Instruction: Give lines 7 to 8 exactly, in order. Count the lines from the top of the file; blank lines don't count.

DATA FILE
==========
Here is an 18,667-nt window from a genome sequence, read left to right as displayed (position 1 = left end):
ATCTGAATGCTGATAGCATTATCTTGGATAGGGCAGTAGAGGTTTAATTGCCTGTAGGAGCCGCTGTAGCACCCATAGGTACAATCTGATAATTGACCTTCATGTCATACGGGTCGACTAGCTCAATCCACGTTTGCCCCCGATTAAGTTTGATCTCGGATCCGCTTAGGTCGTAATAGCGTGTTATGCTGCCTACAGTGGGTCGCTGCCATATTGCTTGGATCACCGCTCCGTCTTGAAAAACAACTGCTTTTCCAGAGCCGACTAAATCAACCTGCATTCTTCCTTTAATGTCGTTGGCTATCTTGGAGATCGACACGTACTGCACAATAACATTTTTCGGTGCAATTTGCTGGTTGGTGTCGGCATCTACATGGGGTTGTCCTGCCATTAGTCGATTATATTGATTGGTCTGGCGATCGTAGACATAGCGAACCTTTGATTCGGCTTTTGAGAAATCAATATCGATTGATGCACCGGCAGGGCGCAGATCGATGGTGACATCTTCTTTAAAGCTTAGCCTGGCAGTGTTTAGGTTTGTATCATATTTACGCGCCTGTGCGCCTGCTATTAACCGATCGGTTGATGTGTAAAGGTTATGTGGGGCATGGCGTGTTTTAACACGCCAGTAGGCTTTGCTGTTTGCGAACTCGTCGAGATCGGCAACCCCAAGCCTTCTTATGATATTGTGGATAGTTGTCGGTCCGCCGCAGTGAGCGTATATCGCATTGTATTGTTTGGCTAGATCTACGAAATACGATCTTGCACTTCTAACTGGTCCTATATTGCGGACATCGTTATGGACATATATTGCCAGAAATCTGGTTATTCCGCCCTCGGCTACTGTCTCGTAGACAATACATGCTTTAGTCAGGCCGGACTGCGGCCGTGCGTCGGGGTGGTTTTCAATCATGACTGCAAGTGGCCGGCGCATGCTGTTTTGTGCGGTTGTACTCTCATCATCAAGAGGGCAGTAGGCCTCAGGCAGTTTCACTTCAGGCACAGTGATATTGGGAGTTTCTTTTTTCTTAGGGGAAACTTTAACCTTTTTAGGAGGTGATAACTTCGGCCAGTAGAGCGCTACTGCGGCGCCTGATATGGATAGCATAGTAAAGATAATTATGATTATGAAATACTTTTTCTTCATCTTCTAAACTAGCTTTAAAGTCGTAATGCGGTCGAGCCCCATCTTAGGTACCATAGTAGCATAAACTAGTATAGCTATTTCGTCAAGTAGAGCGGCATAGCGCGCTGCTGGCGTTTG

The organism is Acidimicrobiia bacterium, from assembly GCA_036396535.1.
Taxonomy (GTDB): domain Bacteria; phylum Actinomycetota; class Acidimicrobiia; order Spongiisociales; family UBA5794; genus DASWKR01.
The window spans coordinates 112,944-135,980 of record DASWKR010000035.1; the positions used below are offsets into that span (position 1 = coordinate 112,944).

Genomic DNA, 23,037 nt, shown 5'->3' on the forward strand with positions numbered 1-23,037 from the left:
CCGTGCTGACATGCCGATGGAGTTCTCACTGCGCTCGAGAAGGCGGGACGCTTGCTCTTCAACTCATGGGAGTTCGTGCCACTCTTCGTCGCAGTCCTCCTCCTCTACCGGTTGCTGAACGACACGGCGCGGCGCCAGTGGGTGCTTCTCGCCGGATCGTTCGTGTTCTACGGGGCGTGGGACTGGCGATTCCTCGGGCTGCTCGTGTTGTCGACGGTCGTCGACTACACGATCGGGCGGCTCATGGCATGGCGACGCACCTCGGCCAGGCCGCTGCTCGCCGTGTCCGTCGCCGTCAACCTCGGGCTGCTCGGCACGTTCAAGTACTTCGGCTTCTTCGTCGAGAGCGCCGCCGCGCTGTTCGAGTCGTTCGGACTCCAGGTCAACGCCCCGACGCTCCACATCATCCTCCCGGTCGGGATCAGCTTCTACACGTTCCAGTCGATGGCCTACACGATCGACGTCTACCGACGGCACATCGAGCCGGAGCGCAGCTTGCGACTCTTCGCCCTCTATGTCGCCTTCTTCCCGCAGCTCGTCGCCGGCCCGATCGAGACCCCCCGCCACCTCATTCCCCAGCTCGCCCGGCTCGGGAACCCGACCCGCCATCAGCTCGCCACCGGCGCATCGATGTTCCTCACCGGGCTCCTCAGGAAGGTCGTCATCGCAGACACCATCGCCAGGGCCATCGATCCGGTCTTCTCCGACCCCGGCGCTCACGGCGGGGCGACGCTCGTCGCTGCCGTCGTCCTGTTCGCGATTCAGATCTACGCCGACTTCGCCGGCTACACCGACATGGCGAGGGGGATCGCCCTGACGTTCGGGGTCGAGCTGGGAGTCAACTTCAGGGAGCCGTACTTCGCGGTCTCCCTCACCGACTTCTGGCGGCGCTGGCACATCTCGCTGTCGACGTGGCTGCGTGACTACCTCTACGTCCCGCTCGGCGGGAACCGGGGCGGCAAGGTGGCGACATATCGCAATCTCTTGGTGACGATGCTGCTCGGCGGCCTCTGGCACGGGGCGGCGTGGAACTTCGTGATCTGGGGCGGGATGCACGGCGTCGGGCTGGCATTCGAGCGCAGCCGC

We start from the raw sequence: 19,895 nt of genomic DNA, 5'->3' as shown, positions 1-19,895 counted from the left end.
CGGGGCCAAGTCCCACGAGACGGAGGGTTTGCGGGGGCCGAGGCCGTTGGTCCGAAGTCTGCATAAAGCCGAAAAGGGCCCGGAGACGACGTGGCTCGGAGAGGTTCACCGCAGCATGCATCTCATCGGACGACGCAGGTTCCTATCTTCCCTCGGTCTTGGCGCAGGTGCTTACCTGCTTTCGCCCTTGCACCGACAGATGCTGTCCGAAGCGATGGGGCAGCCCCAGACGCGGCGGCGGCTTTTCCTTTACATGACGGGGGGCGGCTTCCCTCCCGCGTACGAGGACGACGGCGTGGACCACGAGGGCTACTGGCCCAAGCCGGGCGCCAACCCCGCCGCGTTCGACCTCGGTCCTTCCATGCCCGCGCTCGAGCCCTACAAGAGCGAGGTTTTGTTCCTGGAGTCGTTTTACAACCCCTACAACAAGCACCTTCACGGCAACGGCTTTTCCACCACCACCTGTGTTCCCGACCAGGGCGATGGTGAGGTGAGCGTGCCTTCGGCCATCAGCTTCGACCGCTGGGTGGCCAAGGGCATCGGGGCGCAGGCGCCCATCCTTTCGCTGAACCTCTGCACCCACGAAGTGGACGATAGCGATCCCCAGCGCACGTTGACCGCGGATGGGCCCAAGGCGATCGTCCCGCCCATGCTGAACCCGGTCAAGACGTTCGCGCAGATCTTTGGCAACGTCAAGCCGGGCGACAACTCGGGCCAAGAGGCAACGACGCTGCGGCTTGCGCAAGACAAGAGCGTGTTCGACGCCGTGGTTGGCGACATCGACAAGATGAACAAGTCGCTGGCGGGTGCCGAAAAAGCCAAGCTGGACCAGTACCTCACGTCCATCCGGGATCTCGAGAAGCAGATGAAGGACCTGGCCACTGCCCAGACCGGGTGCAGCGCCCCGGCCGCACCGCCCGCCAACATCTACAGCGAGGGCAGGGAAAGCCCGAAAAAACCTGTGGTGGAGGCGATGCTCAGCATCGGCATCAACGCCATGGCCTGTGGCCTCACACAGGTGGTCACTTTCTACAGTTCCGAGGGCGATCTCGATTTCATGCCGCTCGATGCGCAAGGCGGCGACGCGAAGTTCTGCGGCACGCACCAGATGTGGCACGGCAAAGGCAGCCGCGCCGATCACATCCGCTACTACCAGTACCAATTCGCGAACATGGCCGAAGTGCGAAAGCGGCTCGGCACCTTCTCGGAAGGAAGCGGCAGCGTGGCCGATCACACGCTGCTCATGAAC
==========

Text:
CCGTGCTGACATGCCGATGGAGTTCTCACTGCGCTCGAGAAGGCGGGACGCTTGCTCTTCAACTCATGGGAGTTCGTGCCACTCTTCGTCGCAGTCCTCCTCCTCTACCGGTTGCTGAACGACACGGCGCGGCGCCAGTGGGTGCTTCTCGCCGGATCGTTCGTGTTCTACGGGGCGTGGGACTGGCGATTCCTCGGGCTGCTCGTGTTGTCGACGGTCGTCGACTACACGATCGGGCGGCTCATGGCATGGCGACGCACCTCGGCCAGGCCGCTGCTCGCCGTGTCCGTCGCCGTCAACCTCGGGCTGCTCGGCACGTTCAAGTACTTCGGCTTCTTCGTCGAGAGCGCCGCCGCGCTGTTCGAGTCGTTCGGACTCCAGGTCAACGCCCCGACGCTCCACATCATCCTCCCGGTCGGGATCAGCTTCTACACGTTCCAGTCGATGGCCTACACGATCGACGTCTACCGACGGCACATCGAGCCGGAGCGCAGCTTGCGACTCTTCGCCCTCTATGTCGCCTTCTTCCCGCAGCTCGTCGCCGGCCCGATCGAGACCCCCCGCCACCTCATTCCCCAGCTCGCCCGGCTCGGGAACCCGACCCGCCATCAGCTCGCCACCGGCGCATCGATGTTCCTCACCGGGCTCCTCAGGAAGGTCGTCATCGCAGACACCATCGCCAGGGCCATCGATCCGGTCTTCTCCGACCCCGGCGCTCACGGCGGGGCGACGCTCGTCGCTGCCGTCGTCCTGTTCGCGATTCAGATCTACGCCGACTTCGCCGGCTACACCGACATGGCGAGGGGGATCGCCCTGACGTTCGGGGTCGAGCTGGGAGTCAACTTCAGGGAGCCGTACTTCGCGGTCTCCCTCACCGACTTCTGGCGGCGCTGGCACATCTCGCTGTCGACGTGGCTGCGTGACTACCTCTACGTCCCGCTCGGCGGGAACCGGGGCGGCAAGGTGGCGACATATCGCAATCTCTTGGTGACGATGCTGCTCGGCGGCCTCTGGCACGGGGCGGCGTGGAACTTCGTGATCTGGGGCGGGATGCACGGCGTCGGGCTGGCATTCGAGCGCAGCCGC

We start from the raw sequence: 19,895 nt of genomic DNA, 5'->3' as shown, positions 1-19,895 counted from the left end.